It took me rather longer to grasp! As a child in the Lakemba and Lane Cove parishes in Cardinal Gilroy's time, our class was given Brother Davy's The Christian Gentleman, with a preface by the Cardinal. Its advice on etiquette with Governors, Premiers and Nuncios seemed of little relevance - little did I know! Through my adolescence at Riverview and Sydney University, Cardinal Freeman was archbishop and he washed my feet one Holy Thursday night; I never dreamt I'd one day be washing the feet here - a reminder that I am "to serve, not to be served" (John 13:1-17; Matthew 20:25-28).
As a young cleric in Sydney and Melbourne in Cardinal Clancy's time, I never guessed I would one day stand on the shoulders of those great men, all the way back to Polding. I gratefully salute our recently-deceased father, Ted Clancy. I likewise acknowledge Cardinal George Pell, whose auxiliary I was for seven years and who before his appointment to Rome achieved so much in education, chaplaincies and seminaries, in centres for formation, retreat and pilgrimage, and through the Sydney World Youth Day with which I was privileged to be associated.
What a joy to return in this new way! I've lived or worked in the South-West of Sydney and the lower North Shore, the upper North, inner city and the East, and lately the West of this great city. I love its people. Pope Francis says pastors should smell of their sheep. This is not a comment upon clerical hygiene: it is an insistence that we are from and for our flocks. Pray, therefore, that I will always be a shepherd for Sydney after the heart of Jesus Christ.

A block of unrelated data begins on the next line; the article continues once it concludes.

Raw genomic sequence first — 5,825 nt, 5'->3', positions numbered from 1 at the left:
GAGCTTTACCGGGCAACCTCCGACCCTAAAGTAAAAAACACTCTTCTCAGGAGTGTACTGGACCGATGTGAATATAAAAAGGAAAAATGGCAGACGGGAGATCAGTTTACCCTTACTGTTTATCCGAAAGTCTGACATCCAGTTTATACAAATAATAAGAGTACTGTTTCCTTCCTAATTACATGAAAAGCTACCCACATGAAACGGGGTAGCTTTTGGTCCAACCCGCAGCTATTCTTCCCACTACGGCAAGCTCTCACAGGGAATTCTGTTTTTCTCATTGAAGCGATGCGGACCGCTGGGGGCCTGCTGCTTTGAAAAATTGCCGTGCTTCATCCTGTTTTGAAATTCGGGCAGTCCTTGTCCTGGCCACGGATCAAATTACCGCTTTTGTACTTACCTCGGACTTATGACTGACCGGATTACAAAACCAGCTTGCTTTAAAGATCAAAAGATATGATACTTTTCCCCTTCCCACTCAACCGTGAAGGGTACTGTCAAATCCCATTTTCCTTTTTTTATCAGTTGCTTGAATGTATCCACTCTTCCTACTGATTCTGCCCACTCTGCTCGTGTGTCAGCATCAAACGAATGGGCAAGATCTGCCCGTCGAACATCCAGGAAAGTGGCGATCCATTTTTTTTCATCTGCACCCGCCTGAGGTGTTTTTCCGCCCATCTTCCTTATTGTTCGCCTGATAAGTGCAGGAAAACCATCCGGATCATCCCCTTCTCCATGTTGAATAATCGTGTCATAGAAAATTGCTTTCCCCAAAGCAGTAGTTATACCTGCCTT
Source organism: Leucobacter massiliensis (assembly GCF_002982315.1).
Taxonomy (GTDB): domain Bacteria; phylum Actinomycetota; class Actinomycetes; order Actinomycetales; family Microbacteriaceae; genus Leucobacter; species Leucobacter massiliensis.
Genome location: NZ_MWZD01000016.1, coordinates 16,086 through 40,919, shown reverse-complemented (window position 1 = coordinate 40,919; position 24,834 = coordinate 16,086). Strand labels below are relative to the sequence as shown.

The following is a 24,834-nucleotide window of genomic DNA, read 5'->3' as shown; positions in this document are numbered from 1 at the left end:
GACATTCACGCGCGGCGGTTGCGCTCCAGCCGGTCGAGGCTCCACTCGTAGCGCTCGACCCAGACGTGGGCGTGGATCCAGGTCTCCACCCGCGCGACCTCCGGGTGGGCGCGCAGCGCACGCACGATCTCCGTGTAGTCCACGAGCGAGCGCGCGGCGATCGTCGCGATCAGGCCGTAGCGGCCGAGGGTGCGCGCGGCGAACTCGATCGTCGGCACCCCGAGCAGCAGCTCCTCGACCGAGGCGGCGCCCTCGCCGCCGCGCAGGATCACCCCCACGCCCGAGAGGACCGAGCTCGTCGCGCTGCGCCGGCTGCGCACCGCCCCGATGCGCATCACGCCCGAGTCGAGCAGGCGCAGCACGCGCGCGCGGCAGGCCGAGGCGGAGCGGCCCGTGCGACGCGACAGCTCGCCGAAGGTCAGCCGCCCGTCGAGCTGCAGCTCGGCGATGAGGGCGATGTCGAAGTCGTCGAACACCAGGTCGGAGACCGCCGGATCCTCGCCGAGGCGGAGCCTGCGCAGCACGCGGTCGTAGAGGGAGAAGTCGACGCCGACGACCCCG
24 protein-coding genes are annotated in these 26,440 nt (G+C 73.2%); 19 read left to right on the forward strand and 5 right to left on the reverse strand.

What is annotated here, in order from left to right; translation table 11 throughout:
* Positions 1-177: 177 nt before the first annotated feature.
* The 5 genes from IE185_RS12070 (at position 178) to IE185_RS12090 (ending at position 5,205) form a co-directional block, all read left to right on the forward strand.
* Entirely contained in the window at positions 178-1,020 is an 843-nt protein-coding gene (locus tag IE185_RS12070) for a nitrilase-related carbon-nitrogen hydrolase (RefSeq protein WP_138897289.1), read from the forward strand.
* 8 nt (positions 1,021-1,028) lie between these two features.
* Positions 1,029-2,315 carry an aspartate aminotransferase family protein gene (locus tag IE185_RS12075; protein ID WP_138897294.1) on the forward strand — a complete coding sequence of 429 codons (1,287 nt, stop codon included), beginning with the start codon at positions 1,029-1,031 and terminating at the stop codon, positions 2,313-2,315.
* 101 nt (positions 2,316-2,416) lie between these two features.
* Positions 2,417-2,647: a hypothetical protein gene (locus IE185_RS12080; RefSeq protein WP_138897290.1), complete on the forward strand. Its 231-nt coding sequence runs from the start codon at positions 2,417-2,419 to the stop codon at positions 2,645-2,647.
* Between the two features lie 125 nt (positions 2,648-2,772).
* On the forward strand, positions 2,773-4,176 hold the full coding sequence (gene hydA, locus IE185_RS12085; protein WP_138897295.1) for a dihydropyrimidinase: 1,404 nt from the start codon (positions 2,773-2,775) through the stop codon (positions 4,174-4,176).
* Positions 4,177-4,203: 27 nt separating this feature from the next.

Tonight I've looked back to the origins of this cathedral, diocese and national church. Looking forward, we have much to build on. Above all, we have Jesus Christ as our foundation stone and the many works inspired by His Spirit over the past two centuries.
The Church in Australia now has around 10,000 hospital beds, 20,000 aged care places, 700,000 school desks, and assists countless people through parishes, CatholicCare and St. Vincent de Paul. 5.5 million Catholics, in 1300 parishes and every walk of life, contribute in myriad ways to our nation. Peaceful democracies, affluent economies and cohesive societies don't just happen: they depend upon a complex of ideals, practices and institutions and in this country these are largely a Judeo-Christian inheritance, however under-appreciated that often is. There is much to be done to renew that social capital and I commit the Church in Sydney to that task.